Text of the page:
In Ifa, we believe that before we are born, we choose our own destiny, complete with the nature of our character, the experiences we want to have, and the tools (such as a powerful voice or a regal beauty) that we carry to achieve these goals. It is not a given that everyone chooses a life of ease and wealth; material success does not necessarily designate what is considered worthwhile for our existence. Indeed, our character can be better developed by how we meet life’s challenges. However, as it takes many years for us to gain wisdom sufficient to add to the pool of ancestral knowledge, we also believe that we are meant to live long lives on this earth.  We are all meant to contribute, in our own unique way, our unique gifts, (our ase’) to benefit the lives of others here in this existence and eventually from the world of Spirit.

Along the way, our destiny can be altered, for good or for ill, by our character and free will. We may make choices that take us off our path. It is so important to have good character, to stay in balance and on track so as to fully achieve our best possible destiny.

But regardless how successful we are in that effort, if we do our best to share our gifts, nothing but good can come of that.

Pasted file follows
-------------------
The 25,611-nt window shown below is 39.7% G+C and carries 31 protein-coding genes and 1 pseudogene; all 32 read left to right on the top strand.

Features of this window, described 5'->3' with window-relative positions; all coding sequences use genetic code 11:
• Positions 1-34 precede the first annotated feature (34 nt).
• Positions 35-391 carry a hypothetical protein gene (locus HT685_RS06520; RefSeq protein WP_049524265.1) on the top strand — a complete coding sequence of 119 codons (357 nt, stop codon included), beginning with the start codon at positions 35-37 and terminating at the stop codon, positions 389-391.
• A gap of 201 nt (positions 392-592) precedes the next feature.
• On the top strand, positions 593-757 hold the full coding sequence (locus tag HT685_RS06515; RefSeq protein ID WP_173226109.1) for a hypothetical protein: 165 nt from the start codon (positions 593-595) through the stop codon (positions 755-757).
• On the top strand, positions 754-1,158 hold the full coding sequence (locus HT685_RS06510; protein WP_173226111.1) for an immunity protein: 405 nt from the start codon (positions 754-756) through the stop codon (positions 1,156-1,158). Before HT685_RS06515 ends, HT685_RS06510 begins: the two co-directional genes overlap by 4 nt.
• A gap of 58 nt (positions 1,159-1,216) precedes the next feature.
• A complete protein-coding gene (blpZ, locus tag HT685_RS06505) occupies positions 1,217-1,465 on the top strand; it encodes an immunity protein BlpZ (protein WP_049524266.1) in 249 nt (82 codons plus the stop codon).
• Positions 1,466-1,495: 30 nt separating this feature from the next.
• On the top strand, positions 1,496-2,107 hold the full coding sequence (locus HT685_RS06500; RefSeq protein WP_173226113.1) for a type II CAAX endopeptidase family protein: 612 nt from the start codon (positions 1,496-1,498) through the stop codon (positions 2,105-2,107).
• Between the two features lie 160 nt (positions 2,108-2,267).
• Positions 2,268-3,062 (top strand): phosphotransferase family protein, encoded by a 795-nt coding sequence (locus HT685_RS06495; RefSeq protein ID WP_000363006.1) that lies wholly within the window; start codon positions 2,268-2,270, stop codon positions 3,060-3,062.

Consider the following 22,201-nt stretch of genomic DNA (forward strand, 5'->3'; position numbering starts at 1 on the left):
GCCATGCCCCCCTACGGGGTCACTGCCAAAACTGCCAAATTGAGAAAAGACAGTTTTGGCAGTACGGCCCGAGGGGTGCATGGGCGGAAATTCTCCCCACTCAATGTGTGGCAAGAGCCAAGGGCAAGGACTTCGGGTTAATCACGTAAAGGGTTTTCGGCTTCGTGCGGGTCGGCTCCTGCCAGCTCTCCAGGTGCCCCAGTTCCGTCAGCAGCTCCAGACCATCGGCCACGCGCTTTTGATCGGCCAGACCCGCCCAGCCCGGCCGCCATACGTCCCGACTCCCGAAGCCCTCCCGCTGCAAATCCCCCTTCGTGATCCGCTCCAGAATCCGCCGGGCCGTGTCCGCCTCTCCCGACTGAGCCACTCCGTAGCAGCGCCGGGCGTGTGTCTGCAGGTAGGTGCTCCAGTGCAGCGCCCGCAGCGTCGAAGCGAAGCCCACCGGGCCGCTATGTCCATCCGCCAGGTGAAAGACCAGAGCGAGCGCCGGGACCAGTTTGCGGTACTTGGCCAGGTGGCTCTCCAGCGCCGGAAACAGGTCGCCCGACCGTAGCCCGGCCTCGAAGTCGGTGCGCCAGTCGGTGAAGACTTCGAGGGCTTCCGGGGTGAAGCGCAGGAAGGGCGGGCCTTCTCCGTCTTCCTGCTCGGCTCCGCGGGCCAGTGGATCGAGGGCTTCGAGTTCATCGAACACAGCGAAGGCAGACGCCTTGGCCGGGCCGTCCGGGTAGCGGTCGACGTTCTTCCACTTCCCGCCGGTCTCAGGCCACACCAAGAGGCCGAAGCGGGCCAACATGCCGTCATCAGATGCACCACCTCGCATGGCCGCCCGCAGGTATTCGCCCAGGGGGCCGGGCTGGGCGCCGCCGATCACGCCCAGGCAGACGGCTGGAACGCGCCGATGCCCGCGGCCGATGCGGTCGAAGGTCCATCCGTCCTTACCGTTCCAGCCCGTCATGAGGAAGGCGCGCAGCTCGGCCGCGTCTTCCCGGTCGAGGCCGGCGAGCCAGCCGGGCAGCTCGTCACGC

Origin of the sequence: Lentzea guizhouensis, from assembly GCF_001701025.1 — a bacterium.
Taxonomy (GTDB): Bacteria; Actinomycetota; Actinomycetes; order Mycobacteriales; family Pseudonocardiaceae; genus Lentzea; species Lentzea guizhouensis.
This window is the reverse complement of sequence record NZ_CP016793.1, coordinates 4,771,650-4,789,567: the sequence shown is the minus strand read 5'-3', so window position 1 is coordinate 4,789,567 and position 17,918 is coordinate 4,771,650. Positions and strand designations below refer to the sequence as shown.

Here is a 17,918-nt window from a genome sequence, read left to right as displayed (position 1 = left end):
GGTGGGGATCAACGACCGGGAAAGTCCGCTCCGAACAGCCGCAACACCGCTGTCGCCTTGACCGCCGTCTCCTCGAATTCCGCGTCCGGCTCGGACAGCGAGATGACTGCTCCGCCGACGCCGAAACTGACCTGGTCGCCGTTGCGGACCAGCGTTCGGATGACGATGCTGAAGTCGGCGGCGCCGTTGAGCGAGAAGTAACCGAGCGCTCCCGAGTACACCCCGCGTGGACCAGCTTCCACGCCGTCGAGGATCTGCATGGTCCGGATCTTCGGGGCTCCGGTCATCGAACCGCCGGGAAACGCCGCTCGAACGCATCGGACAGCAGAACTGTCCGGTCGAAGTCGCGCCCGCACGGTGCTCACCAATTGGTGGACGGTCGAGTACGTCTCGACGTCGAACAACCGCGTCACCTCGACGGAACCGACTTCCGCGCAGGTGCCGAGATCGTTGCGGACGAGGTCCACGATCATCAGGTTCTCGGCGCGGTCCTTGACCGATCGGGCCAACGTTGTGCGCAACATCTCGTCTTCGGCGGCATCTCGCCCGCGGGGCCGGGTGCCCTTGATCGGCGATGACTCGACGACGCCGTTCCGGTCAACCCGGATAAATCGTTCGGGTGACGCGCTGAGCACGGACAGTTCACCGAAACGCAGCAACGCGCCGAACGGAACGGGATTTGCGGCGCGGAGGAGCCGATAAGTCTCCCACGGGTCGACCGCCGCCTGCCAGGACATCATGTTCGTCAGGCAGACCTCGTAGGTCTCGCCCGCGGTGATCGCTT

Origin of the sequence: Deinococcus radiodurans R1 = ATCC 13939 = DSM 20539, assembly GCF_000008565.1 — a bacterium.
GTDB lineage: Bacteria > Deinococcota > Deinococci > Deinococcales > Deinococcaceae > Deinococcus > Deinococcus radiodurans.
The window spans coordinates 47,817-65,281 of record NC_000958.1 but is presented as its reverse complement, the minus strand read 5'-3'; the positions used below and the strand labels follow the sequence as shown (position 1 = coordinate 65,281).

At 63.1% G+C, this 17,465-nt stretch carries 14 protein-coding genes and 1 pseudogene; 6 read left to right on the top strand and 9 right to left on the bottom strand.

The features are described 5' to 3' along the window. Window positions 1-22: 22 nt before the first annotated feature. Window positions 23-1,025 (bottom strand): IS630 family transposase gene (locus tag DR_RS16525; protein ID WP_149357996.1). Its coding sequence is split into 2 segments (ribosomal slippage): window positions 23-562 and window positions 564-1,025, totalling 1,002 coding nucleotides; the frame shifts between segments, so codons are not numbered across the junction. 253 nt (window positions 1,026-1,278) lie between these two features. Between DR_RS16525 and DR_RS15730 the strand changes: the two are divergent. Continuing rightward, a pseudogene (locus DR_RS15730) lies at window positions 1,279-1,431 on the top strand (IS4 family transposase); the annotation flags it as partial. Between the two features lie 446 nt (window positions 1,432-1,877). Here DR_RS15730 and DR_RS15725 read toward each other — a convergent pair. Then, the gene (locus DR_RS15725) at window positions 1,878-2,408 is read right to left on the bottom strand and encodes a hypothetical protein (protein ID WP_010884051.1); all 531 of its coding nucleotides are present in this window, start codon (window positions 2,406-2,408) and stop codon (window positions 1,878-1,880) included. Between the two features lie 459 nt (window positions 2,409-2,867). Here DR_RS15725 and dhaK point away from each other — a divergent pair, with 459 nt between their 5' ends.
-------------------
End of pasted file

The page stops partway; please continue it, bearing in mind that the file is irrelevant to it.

Ms. Whitney’s story seems to illustrate how important it is for us to understand the nature of our own gifts, to recognize them as such and to be willing to share them with the world. Death offers a message to the living,” continues Ms. King, “and her life invites us to ask: What is my artistry? Do I trust it? Am I willing to offer it generously? In the end of this earth body, would I have touched someone’s heart?”


Iya Mahea

Black To Nature

Photo Credit: Our Beautiful World & Universe

Some years ago while hiking through Muir Woods with some friends, the subject of camping came up. After they each shared fond memories of outdoor experiences from childhood on, they turned to me. They were surprised to hear that I had never gone camping, and at the time had no interest in doing so. They wanted to know why I felt that way. If I were to just give it a try, I would see what I was missing. How could I explain to them that there was so much more to my reticence to be in the outdoors than just my lack of prior experience?

In African mystical traditions, the forest is the abode of the Spirit. It is where we go to pray, to heal, to plug into the Universe. We are connected to the Earth, and the Earth is connected to us. Yet, in modern times very few African-Americans venture out into the deep forest. Indeed, we seem to have a predominantly urban culture.

What happened?

For many African-Americans living in the South during slavery and the Jim Crow era, the deep woods was where one did not venture alone. Beatings and lynching were known to take place in the forests where no one could hear you scream. To feel relatively safe, one stayed in town.